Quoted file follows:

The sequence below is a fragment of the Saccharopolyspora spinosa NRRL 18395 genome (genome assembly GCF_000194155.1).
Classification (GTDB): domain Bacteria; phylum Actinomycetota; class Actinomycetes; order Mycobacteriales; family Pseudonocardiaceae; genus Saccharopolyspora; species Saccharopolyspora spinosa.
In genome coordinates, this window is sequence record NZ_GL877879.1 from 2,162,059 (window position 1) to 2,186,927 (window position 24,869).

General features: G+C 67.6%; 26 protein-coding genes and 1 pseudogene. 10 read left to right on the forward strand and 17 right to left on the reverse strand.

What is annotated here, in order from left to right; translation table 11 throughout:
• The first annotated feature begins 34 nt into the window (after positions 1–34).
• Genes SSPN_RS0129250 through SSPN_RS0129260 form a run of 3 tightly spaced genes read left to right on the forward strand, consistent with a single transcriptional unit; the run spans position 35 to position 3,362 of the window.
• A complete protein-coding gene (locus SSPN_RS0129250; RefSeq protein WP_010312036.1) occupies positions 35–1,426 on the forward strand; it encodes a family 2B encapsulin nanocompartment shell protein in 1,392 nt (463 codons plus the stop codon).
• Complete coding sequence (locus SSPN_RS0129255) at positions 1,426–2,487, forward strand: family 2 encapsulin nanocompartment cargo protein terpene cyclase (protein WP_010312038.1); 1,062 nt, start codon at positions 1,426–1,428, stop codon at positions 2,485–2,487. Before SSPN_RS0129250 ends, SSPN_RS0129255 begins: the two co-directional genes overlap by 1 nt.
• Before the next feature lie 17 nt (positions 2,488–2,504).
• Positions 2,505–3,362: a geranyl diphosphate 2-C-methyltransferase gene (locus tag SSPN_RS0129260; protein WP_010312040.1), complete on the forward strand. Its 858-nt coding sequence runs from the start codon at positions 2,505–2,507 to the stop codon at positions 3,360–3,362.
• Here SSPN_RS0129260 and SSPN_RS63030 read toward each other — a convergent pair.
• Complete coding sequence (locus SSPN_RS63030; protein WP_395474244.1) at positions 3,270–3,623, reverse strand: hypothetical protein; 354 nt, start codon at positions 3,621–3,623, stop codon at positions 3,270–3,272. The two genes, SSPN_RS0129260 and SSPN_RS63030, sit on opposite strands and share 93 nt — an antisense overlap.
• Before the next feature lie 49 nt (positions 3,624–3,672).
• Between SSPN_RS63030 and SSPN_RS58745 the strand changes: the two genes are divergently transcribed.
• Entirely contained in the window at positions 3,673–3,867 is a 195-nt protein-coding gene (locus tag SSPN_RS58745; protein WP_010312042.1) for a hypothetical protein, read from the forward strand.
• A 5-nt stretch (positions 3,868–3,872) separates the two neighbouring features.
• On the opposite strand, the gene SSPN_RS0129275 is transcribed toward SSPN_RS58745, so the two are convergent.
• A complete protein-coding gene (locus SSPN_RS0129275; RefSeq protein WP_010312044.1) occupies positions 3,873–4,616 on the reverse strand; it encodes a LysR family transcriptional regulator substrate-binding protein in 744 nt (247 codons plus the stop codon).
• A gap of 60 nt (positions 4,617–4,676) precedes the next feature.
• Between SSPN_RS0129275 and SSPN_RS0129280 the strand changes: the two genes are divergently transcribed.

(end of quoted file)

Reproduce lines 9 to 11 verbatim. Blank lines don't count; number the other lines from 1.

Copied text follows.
• Complete coding sequence (locus SSPN_RS0129255) at positions 1,426–2,487, forward strand: family 2 encapsulin nanocompartment cargo protein terpene cyclase (protein WP_010312038.1); 1,062 nt, start codon at positions 1,426–1,428, stop codon at positions 2,485–2,487. Before SSPN_RS0129250 ends, SSPN_RS0129255 begins: the two co-directional genes overlap by 1 nt.
• Before the next feature lie 17 nt (positions 2,488–2,504).
• Positions 2,505–3,362: a geranyl diphosphate 2-C-methyltransferase gene (locus tag SSPN_RS0129260; protein WP_010312040.1), complete on the forward strand. Its 858-nt coding sequence runs from the start codon at positions 2,505–2,507 to the stop codon at positions 3,360–3,362.